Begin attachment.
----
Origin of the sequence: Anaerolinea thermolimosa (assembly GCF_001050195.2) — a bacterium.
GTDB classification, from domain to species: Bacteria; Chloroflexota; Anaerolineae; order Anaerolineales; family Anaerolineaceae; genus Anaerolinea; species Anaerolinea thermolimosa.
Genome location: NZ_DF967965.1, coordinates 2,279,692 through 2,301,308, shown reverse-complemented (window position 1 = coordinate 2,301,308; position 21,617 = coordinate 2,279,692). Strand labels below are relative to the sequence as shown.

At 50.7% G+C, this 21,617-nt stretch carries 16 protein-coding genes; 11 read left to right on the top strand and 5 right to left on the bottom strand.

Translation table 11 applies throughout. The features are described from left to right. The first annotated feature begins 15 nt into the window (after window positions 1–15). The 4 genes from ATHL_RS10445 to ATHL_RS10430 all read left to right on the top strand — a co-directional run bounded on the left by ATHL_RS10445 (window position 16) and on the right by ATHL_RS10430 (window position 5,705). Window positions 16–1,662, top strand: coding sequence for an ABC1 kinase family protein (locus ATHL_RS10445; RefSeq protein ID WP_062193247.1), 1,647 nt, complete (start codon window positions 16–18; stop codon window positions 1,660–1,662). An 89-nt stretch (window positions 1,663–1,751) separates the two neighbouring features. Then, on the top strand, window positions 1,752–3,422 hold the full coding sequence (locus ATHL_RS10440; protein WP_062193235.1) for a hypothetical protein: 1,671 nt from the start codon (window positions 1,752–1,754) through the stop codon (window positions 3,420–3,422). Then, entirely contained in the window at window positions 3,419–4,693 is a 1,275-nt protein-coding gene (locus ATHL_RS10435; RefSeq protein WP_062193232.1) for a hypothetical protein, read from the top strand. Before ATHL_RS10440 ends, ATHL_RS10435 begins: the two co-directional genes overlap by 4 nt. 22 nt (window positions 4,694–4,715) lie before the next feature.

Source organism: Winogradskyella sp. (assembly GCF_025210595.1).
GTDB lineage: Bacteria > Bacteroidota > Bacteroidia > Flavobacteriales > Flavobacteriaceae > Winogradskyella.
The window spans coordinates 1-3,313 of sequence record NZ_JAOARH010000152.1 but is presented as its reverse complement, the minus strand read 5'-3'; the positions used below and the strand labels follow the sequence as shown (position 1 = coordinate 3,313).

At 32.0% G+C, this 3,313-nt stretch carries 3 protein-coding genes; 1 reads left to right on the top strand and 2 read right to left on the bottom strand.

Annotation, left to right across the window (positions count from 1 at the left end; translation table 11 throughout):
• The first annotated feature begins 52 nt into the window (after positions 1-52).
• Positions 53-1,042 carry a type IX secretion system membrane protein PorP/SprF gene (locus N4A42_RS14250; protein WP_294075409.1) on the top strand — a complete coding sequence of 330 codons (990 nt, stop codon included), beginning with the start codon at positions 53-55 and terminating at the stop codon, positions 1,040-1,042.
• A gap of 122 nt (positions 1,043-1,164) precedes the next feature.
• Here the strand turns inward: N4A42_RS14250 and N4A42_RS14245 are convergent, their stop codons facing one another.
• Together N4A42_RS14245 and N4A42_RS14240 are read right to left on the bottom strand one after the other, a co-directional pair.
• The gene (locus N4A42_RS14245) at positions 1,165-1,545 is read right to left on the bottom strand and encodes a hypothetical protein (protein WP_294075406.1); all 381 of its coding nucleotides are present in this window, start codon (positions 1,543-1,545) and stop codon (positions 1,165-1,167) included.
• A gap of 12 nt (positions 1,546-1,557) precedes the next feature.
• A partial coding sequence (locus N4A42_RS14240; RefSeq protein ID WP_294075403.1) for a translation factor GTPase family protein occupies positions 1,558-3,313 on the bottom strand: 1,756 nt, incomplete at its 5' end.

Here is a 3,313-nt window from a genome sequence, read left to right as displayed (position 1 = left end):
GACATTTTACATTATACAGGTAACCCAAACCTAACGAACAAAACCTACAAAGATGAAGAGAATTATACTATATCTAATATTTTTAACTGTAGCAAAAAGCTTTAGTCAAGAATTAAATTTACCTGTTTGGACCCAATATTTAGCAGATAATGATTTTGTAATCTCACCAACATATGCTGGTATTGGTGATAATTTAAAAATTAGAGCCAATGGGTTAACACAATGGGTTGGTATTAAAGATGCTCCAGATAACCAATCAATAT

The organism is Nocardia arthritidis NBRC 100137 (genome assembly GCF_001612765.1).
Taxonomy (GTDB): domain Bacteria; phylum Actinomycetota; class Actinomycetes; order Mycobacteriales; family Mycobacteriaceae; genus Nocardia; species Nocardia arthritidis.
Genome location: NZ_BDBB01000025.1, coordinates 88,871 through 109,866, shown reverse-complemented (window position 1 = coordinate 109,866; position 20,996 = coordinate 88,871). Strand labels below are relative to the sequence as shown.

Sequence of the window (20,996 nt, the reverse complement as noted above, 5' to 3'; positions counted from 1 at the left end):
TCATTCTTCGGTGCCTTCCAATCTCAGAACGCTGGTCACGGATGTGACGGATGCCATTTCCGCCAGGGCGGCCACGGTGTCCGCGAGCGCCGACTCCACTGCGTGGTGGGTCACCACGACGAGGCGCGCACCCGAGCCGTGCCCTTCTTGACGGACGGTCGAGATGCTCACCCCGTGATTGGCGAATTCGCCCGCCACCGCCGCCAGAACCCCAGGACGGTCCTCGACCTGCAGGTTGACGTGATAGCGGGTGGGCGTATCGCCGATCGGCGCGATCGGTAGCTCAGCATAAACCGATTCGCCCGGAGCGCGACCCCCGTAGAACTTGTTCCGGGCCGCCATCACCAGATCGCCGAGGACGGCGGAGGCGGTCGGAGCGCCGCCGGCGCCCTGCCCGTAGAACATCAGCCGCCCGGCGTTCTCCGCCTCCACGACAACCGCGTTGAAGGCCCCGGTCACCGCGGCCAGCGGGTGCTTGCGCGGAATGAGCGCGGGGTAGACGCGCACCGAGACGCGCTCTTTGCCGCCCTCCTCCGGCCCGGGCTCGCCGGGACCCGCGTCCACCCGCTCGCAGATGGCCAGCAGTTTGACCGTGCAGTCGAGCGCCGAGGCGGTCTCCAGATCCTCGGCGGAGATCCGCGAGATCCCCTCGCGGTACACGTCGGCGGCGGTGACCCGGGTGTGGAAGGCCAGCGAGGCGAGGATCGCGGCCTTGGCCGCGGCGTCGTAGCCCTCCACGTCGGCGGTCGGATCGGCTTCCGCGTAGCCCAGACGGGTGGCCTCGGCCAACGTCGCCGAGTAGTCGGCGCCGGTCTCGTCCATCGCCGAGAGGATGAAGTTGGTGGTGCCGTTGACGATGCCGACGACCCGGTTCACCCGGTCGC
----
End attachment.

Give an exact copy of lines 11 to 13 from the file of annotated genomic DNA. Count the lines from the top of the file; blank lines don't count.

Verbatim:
• The first annotated feature begins 52 nt into the window (after positions 1-52).
• Positions 53-1,042 carry a type IX secretion system membrane protein PorP/SprF gene (locus N4A42_RS14250; protein WP_294075409.1) on the top strand — a complete coding sequence of 330 codons (990 nt, stop codon included), beginning with the start codon at positions 53-55 and terminating at the stop codon, positions 1,040-1,042.
• A gap of 122 nt (positions 1,043-1,164) precedes the next feature.